• Davies, Sioned. The Mabinogion. Oxford World's Classics, 2007. ISBN 1-406-80509-2. (Omits "Taliesin". Has extensive notes.)
  • Ellis, T. P., and John Lloyd. The Mabinogion: a New Translation. Oxford: Oxford University Press, 1929. (Omits "Taliesin"; only English translation to list manuscript variants.)
  • Ford, Patrick K. The Mabinogi and Other Medieval Welsh Tales. Berkeley: University of California Press, 1977. ISBN 0-520-03414-7. (Includes "Taliesin" but omits "The Dream of Rhonabwy", "The Dream of Macsen Wledig" and the three Arthurian romances.)
  • Gantz, Jeffrey. Trans. The Mabinogion. London and New York: Penguin Books, 1976. ISBN 0-14-044322-3. (Omits "Taliesin".)
  • Guest, Lady Charlotte. The Mabinogion. Dover Publications, 1997. ISBN 0-486-29541-9. (Guest omits passages which only a Victorian would find at all risqué. This particular edition omits all Guest's notes.)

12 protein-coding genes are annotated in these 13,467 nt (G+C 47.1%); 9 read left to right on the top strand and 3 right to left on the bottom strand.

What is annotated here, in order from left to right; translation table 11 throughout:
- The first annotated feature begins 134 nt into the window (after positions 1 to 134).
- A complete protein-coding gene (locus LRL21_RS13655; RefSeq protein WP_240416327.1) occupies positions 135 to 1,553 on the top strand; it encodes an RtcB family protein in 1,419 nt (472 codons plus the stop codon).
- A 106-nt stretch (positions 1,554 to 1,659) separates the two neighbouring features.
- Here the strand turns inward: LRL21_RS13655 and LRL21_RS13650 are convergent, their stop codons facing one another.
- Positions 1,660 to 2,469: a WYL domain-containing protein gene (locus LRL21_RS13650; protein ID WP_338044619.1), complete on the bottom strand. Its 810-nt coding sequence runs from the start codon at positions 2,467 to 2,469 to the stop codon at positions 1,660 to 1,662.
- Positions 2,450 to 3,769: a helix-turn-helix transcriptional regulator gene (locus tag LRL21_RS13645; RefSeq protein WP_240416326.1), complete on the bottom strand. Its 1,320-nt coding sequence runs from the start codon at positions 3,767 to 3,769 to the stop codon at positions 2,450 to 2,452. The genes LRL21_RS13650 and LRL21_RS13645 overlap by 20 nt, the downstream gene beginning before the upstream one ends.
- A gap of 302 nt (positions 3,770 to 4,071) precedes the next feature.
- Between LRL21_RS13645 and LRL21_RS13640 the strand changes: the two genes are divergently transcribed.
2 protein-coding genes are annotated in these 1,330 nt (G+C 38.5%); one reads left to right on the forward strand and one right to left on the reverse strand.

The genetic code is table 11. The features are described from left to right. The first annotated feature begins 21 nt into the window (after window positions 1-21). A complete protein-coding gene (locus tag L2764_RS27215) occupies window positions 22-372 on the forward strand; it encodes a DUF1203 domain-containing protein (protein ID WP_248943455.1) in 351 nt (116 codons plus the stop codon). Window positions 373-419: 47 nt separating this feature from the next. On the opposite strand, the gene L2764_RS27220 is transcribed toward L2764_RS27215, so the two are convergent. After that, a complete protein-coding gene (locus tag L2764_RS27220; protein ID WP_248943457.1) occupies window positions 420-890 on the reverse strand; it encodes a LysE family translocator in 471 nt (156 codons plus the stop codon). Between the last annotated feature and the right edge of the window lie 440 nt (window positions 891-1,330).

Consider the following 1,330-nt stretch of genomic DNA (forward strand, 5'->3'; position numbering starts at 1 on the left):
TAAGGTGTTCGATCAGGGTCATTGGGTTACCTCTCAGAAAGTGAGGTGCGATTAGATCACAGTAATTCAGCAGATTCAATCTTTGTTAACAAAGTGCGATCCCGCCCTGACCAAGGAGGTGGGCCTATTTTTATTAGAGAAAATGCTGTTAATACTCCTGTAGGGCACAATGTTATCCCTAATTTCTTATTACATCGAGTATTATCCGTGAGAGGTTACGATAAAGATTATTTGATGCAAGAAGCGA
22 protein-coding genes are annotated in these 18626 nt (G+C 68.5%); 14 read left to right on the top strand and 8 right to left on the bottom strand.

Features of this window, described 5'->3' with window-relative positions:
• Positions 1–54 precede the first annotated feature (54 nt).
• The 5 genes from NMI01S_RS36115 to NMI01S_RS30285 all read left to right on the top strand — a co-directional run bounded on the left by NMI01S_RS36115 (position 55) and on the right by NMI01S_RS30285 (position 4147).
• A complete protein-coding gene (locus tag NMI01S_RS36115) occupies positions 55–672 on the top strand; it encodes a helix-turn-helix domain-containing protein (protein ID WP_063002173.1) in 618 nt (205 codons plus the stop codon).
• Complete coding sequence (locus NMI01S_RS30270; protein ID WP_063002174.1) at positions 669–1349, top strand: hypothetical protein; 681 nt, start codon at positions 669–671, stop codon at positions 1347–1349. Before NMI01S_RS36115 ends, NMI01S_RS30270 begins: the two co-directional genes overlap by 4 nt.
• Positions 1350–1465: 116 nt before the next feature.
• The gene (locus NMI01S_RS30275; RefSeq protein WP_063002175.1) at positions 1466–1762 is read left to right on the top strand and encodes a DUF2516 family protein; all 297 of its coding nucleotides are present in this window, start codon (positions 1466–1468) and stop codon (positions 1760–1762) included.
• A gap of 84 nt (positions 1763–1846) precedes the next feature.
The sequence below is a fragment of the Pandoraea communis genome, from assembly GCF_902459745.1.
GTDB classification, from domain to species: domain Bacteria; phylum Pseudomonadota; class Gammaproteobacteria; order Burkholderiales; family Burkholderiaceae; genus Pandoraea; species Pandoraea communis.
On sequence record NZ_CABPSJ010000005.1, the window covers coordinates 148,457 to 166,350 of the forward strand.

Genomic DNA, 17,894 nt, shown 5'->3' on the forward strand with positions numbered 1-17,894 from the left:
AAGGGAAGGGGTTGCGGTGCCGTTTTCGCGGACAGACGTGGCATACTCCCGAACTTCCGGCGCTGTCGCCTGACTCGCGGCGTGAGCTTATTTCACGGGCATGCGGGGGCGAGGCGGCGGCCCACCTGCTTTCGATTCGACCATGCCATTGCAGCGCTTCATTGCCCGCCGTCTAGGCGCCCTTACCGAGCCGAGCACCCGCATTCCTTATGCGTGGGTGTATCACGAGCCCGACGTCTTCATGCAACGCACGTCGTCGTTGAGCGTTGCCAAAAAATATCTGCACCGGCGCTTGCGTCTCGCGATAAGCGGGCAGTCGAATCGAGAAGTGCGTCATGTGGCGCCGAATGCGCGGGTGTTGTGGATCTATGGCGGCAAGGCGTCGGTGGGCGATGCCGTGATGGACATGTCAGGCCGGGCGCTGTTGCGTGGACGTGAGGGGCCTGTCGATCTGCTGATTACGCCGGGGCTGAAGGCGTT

• Jones, Gwyn and Jones, Thomas. The Mabinogion. Everyman's Library, 1949; revised in 1989, 1991. (Omits "Taliesin".)
  • Jones, George (Ed), 1993 edition, Everyman S, ISBN 0-460-87297-4.
  • 2001 Edition, (Preface by John Updike), ISBN 0-375-41175-5.

Welsh text and editions

  • Branwen Uerch Lyr. Ed. Derick S. Thomson. Medieval and Modern Welsh Series Vol. II. Dublin: Dublin Institute for Advanced Studies, 1976. ISBN 1-85500-059-8
  • Breuddwyd Maxen. Ed. Ifor Williams. Bangor: Jarvis & Foster, 1920.
  • Breudwyt Maxen Wledig. Ed. Brynley F. Roberts. Medieval and Modern Welsh Series Vol. XI. Dublin: Dublin Institute for Advanced Studies, 2005.